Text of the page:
I'm old enough to remember before the late 1970s, maybe 1977, there was no Moral Majority. The Republican Party was the party of either personal freedoms Goldwater or personal freedoms Nelson Rockefeller/Gerald Ford. Go back to 1964 and you have Goldwater. Very much the Republican.

    So what do we want to conserve? I'd like to conserve the U.S. Constitution (minus the 16th amendment). The true Republican(Goldwater style or) would be a stickler for the separation of church and state.

    I suppose the only reason I would label myself conservative is that I'm pro-defense. But for personal freedoms, which include lifestyle freedoms.

    • Jillian Becker

      Thanks for the thoughtful comments, Bill.

      But yes, it is precisely the Constitution and strong defense that need to be conserved. Obama is against both.

      Hayek maintained that any government interference in the market distorted the signals. So yes, a mixed economy, or 'public-private partnership' does harm. And yes there has not been a real free market in America (or anywhere else except perhaps a few small places such as Hong Kong) for a very long time. Yes, liberal originally meant laissez-faire economics, and yes, the word has been distorted in America to mean leftism – the opposite, in fact, of liberal in its true political implications. Adam Smith called capitalism 'the natural order of liberty', which I much prefer.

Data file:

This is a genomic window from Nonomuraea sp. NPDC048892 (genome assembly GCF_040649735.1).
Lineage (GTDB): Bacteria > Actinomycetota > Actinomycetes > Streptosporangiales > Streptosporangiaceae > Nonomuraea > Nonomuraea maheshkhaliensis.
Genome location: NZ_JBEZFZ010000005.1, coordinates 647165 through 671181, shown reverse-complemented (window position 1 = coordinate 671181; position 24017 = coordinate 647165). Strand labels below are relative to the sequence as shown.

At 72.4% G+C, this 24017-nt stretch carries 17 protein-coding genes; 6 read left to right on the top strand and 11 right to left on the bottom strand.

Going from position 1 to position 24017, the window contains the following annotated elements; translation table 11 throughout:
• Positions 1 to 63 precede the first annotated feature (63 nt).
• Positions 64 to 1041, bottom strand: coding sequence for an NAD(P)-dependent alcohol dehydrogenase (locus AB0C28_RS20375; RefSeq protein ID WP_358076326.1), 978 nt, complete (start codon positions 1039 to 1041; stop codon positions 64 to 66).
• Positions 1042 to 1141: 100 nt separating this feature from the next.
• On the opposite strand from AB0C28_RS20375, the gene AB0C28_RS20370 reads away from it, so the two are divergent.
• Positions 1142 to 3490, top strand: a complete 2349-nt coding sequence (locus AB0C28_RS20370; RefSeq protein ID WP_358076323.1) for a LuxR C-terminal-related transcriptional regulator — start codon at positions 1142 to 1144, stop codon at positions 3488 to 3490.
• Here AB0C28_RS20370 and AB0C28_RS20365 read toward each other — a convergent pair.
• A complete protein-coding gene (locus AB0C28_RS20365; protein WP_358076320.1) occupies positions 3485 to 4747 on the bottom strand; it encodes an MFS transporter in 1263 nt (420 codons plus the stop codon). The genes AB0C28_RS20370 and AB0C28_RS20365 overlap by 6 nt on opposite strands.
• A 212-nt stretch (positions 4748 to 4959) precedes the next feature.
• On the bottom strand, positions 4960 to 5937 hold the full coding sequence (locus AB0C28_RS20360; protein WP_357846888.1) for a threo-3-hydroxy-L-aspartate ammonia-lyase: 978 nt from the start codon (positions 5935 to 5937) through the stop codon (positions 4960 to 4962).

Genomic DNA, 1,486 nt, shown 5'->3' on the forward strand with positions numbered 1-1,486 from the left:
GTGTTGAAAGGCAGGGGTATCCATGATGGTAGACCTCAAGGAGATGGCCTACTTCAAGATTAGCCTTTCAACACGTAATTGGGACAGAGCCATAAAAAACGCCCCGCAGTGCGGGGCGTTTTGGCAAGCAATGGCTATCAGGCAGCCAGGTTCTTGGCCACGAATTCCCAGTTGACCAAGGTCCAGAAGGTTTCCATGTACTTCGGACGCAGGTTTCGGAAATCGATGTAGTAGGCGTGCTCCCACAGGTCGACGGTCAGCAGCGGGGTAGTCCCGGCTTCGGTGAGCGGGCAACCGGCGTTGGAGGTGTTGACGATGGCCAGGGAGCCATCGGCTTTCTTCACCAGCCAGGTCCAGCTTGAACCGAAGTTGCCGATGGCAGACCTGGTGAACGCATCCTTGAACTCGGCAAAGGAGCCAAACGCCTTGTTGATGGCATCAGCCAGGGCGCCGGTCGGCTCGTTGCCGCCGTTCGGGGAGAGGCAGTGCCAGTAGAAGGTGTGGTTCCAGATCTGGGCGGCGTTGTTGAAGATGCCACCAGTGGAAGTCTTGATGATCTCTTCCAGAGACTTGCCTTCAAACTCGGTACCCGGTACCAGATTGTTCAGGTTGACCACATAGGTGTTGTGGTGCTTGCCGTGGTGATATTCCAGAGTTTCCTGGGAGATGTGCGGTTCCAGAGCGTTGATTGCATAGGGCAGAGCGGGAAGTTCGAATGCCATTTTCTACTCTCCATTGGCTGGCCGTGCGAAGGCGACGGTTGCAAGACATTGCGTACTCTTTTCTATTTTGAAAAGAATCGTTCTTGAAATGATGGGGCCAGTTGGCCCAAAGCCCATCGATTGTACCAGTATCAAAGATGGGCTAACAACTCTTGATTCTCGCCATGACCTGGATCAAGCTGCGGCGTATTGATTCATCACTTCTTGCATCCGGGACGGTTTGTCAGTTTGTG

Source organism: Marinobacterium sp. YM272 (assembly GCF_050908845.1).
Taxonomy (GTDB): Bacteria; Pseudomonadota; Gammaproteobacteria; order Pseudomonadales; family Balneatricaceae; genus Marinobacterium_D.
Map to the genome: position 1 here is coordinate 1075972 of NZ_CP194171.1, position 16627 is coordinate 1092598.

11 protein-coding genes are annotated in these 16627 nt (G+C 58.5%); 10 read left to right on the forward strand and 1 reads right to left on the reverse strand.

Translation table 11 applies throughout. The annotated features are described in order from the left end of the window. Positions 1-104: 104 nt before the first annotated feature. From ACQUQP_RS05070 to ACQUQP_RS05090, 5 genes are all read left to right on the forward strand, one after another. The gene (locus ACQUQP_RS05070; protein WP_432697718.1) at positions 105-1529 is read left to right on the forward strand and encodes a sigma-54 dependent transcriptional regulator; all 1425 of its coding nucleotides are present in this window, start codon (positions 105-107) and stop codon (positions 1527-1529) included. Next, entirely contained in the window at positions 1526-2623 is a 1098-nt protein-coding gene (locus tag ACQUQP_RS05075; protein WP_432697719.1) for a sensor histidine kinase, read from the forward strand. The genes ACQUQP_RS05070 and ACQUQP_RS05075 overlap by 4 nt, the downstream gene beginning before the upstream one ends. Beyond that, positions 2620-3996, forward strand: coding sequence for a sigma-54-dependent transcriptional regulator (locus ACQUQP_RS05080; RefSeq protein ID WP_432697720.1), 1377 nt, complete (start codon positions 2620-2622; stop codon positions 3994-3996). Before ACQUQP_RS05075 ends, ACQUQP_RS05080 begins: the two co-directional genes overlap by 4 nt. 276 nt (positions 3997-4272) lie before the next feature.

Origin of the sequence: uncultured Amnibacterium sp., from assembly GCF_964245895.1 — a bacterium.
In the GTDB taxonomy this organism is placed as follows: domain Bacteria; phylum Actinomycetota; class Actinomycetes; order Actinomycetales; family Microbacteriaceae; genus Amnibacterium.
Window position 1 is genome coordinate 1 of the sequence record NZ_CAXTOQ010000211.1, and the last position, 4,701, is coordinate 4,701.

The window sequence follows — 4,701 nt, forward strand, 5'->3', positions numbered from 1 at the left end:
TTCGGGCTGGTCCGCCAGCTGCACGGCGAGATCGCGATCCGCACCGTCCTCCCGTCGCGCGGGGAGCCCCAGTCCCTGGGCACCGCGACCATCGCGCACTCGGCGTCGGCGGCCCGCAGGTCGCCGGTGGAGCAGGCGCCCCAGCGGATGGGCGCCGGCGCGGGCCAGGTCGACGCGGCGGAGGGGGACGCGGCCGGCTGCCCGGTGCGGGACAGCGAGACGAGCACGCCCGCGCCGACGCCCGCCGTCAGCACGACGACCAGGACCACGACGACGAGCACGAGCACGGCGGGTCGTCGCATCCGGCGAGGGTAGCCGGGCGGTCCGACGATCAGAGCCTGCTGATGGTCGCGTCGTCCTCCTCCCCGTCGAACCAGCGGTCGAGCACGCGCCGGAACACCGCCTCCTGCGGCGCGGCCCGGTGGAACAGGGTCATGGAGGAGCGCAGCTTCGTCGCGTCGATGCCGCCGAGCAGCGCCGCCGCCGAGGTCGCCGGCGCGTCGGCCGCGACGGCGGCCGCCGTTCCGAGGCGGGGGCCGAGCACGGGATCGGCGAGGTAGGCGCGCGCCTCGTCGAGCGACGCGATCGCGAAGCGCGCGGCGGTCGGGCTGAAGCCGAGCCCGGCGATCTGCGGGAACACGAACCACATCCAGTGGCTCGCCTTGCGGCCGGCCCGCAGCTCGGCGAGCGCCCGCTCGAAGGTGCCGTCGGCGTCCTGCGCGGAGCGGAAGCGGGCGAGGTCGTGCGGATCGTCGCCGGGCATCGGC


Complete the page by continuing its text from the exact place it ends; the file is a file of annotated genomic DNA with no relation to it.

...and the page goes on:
Some bible morality is okay derived from much older sources, such as prohibition of murder, theft, false witness. Also, Old Testament morality,if one sets aside some of the wilder ravings in Leviticus, stands out as being essentially a doctrine concerned with how you behave towards others, which, it seems to me, is what a morality should be about. Christian morality also purports to be about the way a person behaves towards others, but (like Buddhism for instance) not for the other person's sake but for the good of one's own soul. Is that what you meant by 'subjective'?

  • Pingback: The Atheist Conservative: » The Mount Vernon Statement | What is Buzzing Around the World()

  • norris hall

    Tea Party is a joke
    Supporting fiscal responsibility and strong defense is like an alcoholic promising to cut out the hard liquor but keep drinking beer.
    If you want a balanced budget you take a meat ax first to the biggest spending items…then takle the smaller ones.
    Cutting , say, food stamps isn't going to make much of a dent unless you are willing to cut pentagon waste.
    And once you are done cutting pentagon waste you have to start cutting pentagon spending in general.

    Keep this in mind. Every single penny you spend on defense is a penny we are borrowing from the Chinese…who , by the way . spent 9 times LESS than we do on defense despite having 3 times the number of people to defend.

    When you are knee deep in debt you take a meat ax to the biggest expenses first.
    Cutting $30 internet service isn't going to make much of a debt if you are paying $1200 per month in payments for 3 cars.

  • Svend

    More backbone? We (America) spend around a trillion USD on wars/empire. Kill the defense establishment and arm the citizens. That's conservative.

  • Pingback: Mount Vernon Statement()